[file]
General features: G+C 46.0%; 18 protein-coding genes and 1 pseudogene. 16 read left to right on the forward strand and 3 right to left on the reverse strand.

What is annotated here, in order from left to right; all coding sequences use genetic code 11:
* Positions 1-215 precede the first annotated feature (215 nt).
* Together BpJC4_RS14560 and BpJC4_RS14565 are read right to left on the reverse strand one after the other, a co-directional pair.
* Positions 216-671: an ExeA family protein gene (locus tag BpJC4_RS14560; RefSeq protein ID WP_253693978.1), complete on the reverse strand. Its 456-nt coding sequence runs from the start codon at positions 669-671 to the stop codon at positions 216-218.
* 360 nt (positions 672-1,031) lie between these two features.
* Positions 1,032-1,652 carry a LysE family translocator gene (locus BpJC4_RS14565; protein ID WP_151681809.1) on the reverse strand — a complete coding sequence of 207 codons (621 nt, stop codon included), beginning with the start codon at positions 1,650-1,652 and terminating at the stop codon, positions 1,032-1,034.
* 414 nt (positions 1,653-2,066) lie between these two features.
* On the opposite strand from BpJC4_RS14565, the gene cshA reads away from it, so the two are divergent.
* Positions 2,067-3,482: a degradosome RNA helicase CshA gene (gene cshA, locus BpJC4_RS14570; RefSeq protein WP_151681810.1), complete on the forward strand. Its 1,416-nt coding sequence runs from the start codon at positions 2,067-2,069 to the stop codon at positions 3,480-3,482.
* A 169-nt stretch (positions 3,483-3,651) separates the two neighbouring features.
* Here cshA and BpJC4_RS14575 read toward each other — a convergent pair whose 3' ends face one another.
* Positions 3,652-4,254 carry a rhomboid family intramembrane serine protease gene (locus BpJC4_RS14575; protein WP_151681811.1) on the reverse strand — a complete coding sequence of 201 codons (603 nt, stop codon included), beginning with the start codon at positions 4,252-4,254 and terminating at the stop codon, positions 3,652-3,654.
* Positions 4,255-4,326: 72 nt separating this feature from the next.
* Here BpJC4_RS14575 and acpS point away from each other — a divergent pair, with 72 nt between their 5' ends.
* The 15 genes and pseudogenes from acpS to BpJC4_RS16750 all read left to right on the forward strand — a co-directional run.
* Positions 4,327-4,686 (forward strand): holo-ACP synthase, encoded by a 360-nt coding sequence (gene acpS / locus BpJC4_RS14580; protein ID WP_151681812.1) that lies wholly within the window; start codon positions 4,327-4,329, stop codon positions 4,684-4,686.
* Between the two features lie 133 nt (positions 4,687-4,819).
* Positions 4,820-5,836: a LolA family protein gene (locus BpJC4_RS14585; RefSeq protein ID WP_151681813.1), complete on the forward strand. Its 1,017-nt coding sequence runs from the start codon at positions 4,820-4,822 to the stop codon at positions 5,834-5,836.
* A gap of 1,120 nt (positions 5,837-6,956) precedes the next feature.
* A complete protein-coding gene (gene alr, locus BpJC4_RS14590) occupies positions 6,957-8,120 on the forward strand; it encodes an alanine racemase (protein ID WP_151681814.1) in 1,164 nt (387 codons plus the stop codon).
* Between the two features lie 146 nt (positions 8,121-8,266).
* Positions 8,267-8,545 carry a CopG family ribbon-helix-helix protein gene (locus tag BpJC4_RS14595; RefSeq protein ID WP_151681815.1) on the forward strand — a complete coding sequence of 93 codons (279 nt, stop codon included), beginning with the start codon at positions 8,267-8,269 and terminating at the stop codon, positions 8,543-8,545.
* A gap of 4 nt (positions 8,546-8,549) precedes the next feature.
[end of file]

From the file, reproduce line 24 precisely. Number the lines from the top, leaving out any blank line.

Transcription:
* A gap of 4 nt (positions 8,546-8,549) precedes the next feature.